Peter Hessler in China – National Geographic

Audio clips from the National Geographic with talking about China’s changes, social, economical and political:

In the past decade Peter Hessler emerged as one of the preeminent Western writers living in China. Originally from Missouri, he started out in China as a Peace Corps volunteer at Fuling Teachers College. The experience led to lasting friendships and the publication of his first book, River Town: Two Years on the Yangtze (HarperCollins, 2001). Hessler’s deep immersion in the culture is evident in his new book, Oracle Bones: A Journey Between China’s Past and Present, published last month, also by HarperCollins. In 1992, Todd Carrel, then the ABC News bureau chief in China, was severely beaten by police while covering a protest in Tiananmen Square, an attack that left him permanently disabled. He now teaches Digital TV and the World, a journalism course at the University of California, Berkeley. On a recent trip to Beijing, he interviewed Hessler about what it means for millions of young people to uproot themselves from their rural villages in the hope of fulfilling their dreams in China’s booming cities. [full text]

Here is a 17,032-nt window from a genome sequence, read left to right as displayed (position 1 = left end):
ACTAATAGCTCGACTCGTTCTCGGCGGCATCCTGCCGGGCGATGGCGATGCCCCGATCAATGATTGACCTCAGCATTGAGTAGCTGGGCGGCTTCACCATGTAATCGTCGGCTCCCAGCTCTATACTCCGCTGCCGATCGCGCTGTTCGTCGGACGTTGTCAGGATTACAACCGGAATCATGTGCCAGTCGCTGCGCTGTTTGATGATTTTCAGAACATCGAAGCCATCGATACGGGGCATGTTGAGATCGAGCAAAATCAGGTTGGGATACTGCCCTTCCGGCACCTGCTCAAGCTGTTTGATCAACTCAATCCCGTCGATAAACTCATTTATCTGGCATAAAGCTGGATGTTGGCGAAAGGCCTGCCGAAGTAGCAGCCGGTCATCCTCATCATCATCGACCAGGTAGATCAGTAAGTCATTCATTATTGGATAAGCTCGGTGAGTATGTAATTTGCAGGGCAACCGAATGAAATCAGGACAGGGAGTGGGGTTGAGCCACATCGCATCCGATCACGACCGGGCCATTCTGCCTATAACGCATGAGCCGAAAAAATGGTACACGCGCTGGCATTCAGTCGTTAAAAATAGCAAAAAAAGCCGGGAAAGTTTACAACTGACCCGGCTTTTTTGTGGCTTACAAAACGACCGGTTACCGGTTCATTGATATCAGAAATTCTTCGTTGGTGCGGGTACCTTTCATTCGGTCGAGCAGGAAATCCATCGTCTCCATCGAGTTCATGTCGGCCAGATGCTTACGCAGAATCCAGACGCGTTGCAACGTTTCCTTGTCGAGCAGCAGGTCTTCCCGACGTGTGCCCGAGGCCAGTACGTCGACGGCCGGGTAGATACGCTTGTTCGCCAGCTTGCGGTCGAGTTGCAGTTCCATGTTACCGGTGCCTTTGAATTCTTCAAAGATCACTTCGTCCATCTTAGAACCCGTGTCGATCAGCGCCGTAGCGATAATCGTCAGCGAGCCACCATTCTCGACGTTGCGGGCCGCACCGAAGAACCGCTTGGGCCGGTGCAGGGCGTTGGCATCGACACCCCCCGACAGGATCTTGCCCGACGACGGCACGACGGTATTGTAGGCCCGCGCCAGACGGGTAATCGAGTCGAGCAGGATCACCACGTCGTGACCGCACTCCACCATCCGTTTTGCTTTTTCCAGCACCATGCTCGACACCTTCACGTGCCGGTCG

Time magazine’s “Changing Course,” Peter Hessler journeys back to the Chinese river town of Fuling, the setting of his first book, and finds that his characters are writing a whole new story



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